Raise your hand if turning bias button loops scares you! It's intimidating for many seamstresses to try and turn such a narrow tube, but with a few tips and tries you'll be turning button loop tubes like a pro, and enjoying the professional look that fabric loops give your garment.
Rule for Success #1 - Don't Cheat! You need to cut your strips on the bias, which provides the stretch that is necessary for button loops to stretch over the button and provide the snugness needed to keep the closure closed. You also need that stretch for the tiny tube to turn! So don't cheat, even though cutting on the bias takes more fabric.
For all of these methods, I'm starting with a bias-cut strip 1" wide x
6" long. I fold in in half with right sides together and sew using a
1/4" seam allowance. Then, Rule #2 - trim the seam allowance to 1/8".
It's important to reducing the bulk inside, which allows you to turn the
NOW ... the final Rule for Success, #3. Regardless of the method you use, the trick to successfully turning tiny tubes is all in getting them started. When the tube first starts to turn in on itself, it bunches up at the 'working end' and you have to pinch and pull on those gathers that form to help the turning get started. Here's a video from the one and only Tie Dye Diva to help you out:
This shows the safety pin method detailed below, but the technique is the same regardless of method. Here are three different methods of turning tubes, I have used all of them at different times and sometimes it just depends on my mood! Try them out and see which you prefer.
"String Method." This method uses heavy string or yarn to turn the tube. To use this method make a knot in one end of your string (I used crochet thread) and lay it down the center of your bias piece. The knot will catch on the stitches and prevent the string from pulling out.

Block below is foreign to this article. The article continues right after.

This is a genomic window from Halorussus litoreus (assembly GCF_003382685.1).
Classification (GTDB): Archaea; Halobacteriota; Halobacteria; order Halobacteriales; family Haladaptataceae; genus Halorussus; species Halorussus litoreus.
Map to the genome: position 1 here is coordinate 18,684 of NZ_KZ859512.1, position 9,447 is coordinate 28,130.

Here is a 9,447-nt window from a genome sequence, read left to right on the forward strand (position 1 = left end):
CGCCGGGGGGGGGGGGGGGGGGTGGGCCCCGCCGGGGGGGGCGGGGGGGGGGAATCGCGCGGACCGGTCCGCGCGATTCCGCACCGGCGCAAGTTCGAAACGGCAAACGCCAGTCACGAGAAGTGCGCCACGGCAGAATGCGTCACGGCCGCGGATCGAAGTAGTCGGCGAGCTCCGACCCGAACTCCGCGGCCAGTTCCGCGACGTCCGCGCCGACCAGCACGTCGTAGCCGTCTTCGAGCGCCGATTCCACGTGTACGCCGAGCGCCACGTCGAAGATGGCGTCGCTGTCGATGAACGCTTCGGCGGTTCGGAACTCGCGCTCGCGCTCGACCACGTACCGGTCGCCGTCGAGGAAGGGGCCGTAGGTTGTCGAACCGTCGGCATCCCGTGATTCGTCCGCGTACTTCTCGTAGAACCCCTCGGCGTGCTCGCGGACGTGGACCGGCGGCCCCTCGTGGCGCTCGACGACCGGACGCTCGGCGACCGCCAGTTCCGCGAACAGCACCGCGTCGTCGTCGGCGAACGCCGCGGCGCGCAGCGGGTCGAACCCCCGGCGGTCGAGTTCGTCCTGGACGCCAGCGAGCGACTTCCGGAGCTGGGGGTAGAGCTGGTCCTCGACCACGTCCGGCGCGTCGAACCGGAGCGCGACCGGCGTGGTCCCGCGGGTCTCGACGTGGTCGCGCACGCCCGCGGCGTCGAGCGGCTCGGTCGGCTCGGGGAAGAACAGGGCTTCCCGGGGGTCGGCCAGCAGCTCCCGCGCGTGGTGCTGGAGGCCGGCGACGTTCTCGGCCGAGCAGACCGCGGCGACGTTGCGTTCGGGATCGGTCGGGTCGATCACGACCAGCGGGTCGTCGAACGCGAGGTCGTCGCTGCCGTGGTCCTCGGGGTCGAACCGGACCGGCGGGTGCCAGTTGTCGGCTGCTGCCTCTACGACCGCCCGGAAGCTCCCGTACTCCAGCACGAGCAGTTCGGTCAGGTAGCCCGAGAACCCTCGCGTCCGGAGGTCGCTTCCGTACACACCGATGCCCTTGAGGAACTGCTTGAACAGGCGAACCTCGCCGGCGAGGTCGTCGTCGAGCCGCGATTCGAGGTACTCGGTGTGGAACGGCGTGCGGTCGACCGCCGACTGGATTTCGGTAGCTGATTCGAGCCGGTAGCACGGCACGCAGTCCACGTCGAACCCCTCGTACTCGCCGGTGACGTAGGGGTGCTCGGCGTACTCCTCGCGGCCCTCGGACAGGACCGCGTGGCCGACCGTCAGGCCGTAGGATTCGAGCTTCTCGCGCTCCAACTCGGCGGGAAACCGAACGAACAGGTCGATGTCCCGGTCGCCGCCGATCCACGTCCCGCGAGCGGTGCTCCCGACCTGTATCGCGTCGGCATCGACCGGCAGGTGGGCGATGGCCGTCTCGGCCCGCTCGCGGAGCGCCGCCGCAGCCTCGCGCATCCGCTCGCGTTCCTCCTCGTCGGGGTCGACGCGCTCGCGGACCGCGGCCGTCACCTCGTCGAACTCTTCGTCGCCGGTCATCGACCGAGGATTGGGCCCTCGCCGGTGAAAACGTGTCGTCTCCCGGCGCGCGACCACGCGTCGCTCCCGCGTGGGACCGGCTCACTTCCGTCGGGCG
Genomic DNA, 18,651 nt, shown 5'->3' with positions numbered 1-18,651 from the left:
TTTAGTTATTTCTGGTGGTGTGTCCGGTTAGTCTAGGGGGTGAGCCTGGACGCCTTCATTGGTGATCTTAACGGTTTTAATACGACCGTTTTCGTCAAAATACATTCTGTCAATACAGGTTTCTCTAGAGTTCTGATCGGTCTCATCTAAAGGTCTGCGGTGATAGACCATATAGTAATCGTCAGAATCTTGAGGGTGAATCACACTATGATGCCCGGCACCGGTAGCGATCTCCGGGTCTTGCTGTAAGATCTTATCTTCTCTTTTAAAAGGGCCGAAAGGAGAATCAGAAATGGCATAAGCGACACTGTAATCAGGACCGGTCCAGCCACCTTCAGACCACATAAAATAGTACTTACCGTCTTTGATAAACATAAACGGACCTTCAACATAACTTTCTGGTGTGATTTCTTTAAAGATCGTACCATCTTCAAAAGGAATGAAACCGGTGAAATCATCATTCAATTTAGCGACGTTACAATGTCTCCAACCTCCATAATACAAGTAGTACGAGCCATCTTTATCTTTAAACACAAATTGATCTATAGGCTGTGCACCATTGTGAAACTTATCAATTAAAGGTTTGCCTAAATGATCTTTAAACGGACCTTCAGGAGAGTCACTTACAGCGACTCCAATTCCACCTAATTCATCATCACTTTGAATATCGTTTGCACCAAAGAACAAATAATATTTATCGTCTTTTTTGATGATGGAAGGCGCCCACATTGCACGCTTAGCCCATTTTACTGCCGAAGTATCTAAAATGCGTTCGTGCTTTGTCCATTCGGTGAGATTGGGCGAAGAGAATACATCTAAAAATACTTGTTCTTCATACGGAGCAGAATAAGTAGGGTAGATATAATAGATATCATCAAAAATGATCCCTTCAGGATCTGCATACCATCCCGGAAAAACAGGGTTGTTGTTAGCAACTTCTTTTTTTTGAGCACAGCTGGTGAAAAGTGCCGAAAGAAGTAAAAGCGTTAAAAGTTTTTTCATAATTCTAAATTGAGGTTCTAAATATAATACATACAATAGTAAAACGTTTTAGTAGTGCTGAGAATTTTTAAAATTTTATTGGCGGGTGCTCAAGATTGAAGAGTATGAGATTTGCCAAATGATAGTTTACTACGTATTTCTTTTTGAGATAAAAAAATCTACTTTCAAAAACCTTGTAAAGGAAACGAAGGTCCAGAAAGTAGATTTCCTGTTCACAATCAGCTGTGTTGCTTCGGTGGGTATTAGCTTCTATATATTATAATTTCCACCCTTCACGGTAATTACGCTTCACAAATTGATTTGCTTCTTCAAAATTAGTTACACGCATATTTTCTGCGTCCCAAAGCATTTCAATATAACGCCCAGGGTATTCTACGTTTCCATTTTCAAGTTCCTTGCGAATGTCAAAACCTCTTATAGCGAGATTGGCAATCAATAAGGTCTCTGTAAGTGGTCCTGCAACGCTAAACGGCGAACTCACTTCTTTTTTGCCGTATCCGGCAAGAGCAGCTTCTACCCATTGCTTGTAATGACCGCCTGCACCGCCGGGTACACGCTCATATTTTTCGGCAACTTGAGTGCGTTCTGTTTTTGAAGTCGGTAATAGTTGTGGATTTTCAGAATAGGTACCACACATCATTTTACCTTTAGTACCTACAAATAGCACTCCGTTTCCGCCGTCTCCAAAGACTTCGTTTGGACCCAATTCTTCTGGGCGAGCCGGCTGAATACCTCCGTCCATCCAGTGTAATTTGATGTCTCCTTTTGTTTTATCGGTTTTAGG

Then fold the tube in half and sew across the end (where the knot is) with small stitches. I go all the way down to a 1.0 stitch length for this. Return to regular stitch length for sewing the side.
Trim the seam allowance to 1/8" then start tugging on the bottom end of the string. Pinch and smooth until the turning gets going. Once all the way turned, cut across the tube just above the string.
"Safety Pin Method." This is what you see Jen using in the video above and is generally my preferred method of turning. You can buy tiny safety pins (affiliate link), or save them when you buy ready-to-wear clothing - they are often used to hold the tag to the garment or to secure the extra button envelope. For these tiny tubes, you want a pin that is 1/4" wide or less.
To turn a bias tube with a safety pin sew your tube right sides together using a 1/4" seam allowance and then trim the allowance to 1/8". Don't skip that step! Grab your tiny safety pin and pin it first through the outside layer toward the inside.
Close the safety pin and push it head first into the tube.
Pinch and smooth, pinch and smooth until the tube is freely turning.
"Tool method" - tube turner or a loop turner. There are several varieties of turning tools you can buy. A tube turning set includes a variety of sizes of metal tubes and pointed turners. Here is one option: Dritz Quick Turn
(affiliate link). Select the size closest to your tube without being too large.
Prepare your tube in the same manner as the "Safety Pin Method" Then insert the metal turning tube into fabric tube. Finally insert the pointed turner through the metal tube.
Twist the corkscrew on the end of the turner through the fabric about 1/4" from the edge.
Gently pull on the turner and the fabric will slide into the metal tube. This method requires less "pinching and smoothing" but still some.
Simpler 'loop turners' include only the straight shaft with a hook on the end, used in the same manner (shown in the center of the photo below - the long shaft with the ring on one end and crochet-like hook on the other). The Dritz Loop Turner
is one (affiliate link). They are used in the same manner, but require a little more manual assistance.
There you have it, beautiful, easy bias button loops! Each method is equally successful, Give it a few practice runs and see what works best for you.
Several Tie Dye Diva Patterns use bias button loops instead of buttonholes. This is a skill you'll definitely want to master. Once you've given it a few practice runs pick up the Every Day Top Pattern or Butterfly Dress Pattern and put your skills to work!